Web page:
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About the story
What’s with this “Wren” thing?
   The oldest extant version of the fable we are presenting here appeared in 1913 in the first volume of a two-volume anthology of Low Saxon folktales (Plattdeutsche Volksmärchen “Low German Folktales”) collected by Wilhelm Wisser (1843–1935). Read more ...



Mohandās Karamchand Gāndhī
(Oct. 2. 1869 – Jan. 30. 1948),
a.k.a. Mahatma (“Great Soul”) Gandhi
and Bapu (“Father” in Gujarati),
the world’s most famous and most
beloved native speaker of Gujarati

Language information: Gujarati (also know as Gujerati) is the primary language of the Gujarati people as well as the primary and official language of India’s Gujarat State, the country’s most industrialized region, also in the union territories Daman and Diu, and Dadra and Nagar Haveli (both of which are wedged between Gujarat and Maharashtra) and in adjacent areas of neighboring Rajasthan, Madhya Pradesh and Maharashtra. One of India’s official languages, it is also used in neighboring Pakistan (mostly in Sindh Province), furthermore as a minority language in more distant urban centers of both India and Pakistan, foremost among these being the enormous metropolis Mumbai (Bombay) just south of Gujarat in Maharashtra State. Gujarati is used in numerous other countries as well, such as Australia, Bangladesh, Canada, Fiji, Kenya, Malawi, Mauritius, New Zealand, Oman, Réunion, Singapore, South Africa, Tanzania, Uganda, the United Kingdom, the United States of America, Zambia and Zimbabwe. Altogether, the number of Gujarati speakers worldwide is currently approaching 50 million.
      There are the following Gujarati dialect groups:
      · East African Gujarati
      · Gamadia
      · Kathiyawadi
      · Kharwa
      · Khakari
      · Persianized Gujarati
      · Standard Gujarati (including the Mumbai variety)
      · Tarimukhi
ALL languages and dialects are beautiful, precious gifts. So cherish yours and others! Share them with the world!      Gujarati has been influenced by numerous languages, most importantly by Sanskrit, Persian, Hindi, Urdu, Sindhi, Portuguese and English. Being an Indo-Aryan language, it is closely related to Sanskrit, Hindi, Urdu, Rajasthani, Panjabi, Marathi, Bengali, Nepali and others, most closely to Sindhi and Kutchi (Khochki).
      Originating from Persian immigrants, India’s Pars (Zoroastrian) communities and their descendants elsewhere have adopted Gujarati as their primary language, using amongst themselves subvarieties with particularly strong Persian influences. There are also Jain and Christian minorities that use Gujarati as their first language. The most significant religions among Gujarati speakers are Hinduism and Islam, followers of the former being in the clear majority.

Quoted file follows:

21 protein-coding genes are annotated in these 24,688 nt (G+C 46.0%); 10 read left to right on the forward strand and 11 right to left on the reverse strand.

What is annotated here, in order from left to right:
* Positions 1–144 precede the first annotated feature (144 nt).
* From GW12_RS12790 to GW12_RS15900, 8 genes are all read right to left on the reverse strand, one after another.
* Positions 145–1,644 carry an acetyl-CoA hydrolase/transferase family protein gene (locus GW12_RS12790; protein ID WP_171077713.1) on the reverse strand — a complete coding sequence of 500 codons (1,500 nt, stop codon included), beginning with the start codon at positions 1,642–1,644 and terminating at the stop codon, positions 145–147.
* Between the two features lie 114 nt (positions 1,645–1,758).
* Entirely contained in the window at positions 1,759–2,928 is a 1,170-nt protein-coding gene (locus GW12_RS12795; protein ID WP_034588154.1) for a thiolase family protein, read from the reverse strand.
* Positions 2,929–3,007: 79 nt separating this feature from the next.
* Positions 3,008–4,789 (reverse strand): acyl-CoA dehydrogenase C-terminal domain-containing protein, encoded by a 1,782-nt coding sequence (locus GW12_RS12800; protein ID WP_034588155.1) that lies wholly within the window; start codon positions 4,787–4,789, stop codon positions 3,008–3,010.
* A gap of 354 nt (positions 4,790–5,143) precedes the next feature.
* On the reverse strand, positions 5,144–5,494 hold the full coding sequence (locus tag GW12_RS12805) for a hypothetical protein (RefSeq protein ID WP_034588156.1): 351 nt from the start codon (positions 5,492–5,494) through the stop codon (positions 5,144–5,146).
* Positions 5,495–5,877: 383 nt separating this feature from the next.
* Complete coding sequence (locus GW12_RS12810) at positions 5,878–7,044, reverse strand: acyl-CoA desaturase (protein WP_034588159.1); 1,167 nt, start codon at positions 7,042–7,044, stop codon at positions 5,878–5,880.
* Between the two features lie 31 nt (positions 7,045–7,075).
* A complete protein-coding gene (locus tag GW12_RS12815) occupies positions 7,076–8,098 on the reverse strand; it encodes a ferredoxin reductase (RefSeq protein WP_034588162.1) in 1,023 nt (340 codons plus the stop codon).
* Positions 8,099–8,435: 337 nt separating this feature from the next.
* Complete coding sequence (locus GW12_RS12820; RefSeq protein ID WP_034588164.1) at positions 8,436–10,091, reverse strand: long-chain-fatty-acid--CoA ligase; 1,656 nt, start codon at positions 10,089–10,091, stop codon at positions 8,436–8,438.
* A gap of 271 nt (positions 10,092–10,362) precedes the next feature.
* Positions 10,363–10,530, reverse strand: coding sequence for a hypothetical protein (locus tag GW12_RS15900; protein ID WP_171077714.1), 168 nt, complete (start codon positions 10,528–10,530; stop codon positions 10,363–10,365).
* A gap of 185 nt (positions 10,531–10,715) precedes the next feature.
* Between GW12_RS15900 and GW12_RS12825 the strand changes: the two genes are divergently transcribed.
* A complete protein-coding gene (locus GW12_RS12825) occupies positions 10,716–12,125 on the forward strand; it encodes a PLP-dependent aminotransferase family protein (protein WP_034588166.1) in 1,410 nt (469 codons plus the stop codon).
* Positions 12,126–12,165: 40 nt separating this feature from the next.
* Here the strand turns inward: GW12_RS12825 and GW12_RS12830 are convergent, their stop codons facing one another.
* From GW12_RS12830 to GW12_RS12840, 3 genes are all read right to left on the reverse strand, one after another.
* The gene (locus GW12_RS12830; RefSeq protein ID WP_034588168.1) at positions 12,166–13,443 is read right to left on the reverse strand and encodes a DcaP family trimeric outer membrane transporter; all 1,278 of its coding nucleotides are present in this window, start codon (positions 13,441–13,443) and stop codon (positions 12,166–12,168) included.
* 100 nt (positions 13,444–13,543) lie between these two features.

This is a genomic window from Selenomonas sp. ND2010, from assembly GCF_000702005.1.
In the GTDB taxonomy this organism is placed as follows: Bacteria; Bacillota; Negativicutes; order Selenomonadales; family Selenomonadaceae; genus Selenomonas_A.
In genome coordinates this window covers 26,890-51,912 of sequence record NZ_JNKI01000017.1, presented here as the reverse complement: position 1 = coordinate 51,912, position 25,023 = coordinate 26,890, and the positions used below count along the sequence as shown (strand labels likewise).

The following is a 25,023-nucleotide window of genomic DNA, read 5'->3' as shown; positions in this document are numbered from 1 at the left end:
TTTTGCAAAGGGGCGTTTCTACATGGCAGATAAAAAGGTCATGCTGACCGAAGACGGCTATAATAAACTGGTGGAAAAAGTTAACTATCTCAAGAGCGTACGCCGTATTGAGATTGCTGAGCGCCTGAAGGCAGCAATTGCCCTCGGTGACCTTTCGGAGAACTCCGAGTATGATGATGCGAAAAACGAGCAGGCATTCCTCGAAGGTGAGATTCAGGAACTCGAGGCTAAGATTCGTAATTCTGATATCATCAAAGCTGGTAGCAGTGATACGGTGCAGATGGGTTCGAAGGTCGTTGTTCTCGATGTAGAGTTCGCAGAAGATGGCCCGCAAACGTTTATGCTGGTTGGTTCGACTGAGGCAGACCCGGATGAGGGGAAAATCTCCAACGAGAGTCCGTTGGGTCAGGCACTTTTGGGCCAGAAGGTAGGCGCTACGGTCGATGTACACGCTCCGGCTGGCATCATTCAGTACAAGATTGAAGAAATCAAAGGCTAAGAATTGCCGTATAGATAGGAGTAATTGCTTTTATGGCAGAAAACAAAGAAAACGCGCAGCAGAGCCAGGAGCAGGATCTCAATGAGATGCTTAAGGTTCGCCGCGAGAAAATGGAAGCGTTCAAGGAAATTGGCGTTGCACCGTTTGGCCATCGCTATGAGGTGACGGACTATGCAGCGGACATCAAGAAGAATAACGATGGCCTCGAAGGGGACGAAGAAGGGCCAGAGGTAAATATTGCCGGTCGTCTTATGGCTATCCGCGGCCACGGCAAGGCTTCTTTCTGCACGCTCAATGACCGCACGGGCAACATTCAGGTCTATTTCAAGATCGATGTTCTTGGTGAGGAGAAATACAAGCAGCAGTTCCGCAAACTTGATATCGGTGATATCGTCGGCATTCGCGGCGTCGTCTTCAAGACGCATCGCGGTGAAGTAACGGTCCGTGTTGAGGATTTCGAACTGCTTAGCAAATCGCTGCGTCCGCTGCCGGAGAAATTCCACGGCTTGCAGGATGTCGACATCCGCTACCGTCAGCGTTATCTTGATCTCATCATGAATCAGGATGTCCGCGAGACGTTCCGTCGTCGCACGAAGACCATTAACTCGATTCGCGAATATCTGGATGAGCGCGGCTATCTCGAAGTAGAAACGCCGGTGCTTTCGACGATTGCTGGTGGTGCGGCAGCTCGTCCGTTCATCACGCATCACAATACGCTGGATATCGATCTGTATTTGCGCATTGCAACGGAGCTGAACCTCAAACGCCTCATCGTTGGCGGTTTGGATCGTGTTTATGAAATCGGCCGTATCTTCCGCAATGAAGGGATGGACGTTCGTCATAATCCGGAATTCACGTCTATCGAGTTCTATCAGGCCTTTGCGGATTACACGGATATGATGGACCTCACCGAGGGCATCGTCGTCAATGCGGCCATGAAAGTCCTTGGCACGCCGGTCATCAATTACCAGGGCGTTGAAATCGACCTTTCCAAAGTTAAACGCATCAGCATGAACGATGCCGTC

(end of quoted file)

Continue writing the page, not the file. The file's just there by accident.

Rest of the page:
Gujarati is written by means of the Gujarati script, also amongst Muslims. This script is closely related to the Devanagari script (used for Sanskrit, Hindi, Marathi, Nepali, etc.), the Gurmukhi script (used for Panjabi), the Bengali script and other Indo-Aryan scripts whose origin can be traced back to the Old Aramaic script. However, the Gujarati script lacks the horizontal top line that is characteristic of other such scripts. As in the case of Bengali, vowel length distinctions are still indicated orthographically although few or none these distinctions are phonemically preserved in modern varieties. However, these orthographic distinctions are significant when the Gujarati script is used to write Sanskrit, which is common in Gujarati-speaking communities.

Most languages of the Indian subcontinent have a dental and
a retroflex consonant series where European languages have
only one. Most Germanic and Slavonic languages have only
an alveolar series for t, d, n, r and l, most Romance and
Celtic languages only a dental one.

               Like closely related languages, Gujarati has two noteworthy phonological features: aspiration of both voiceless and voiced plosives and, probably owing to an ancient Munda or Dravidian substrate, a retroflex series of consonants. Furthermore, it has two contrastive series of consonants where European languages have only one. It has a dental series (in which the tip of the tongue touches the front teeth) and a retroflex series (in which the tip of the tongue is bend back or upward to touch an area behind the alveolar ridge). They lack a corresponding alveolar series, which is the default in Germanic languages. In rendering loanwords and names from English and other Germanic languages, speakers of Gujarati and related languages thus must choose dental or retroflex substitution. Interestingly, they tend to choose the retroflex series since it sounds more closely related to them. This is why retroflexion is a striking characteristic of South Asian “accents” in English.
      Among India’s and Pakistan’s best-known public figures there are numerous native Gujarati speakers, such as India’s former prime minister Morarji Desai (Feb. 29, 1896 – April 10, 1995), India’s social and political leader Sardar Patel (31 Oct. 1875 – 15 Dec. 1950), Pakistan’s founder Muhammad Ali Jinnah (25 Dec. 1876 – 11 Sept. 1948), and India’s and the world’s famed political and spiritual leader Mahatma Gandhi (Oct. 2. 1869 – Jan. 30. 1948).
* India’s official languages: Assamese, Bengali, Bodo, Dogri, English, Gujarati, Hindi, Kannada, Kashmiri, Konkani, Malayalam, Maithili, Manipuri, Marathi, Nepali, Oriya, Punjabi, Sanskrit, Santali, Sindhi, Tamil, Telugu, Urdu. (Underlined names are those of Indo-Aryan and thus Indo-European languages.)

Genealogy: Indo-European > Indo-Iranian > Indo-Aryan > Central

Historical Lowlands language contacts: English

    Click to open the translation: [Click] Click here for different versions. >

Author: Reinhard F. Hahn

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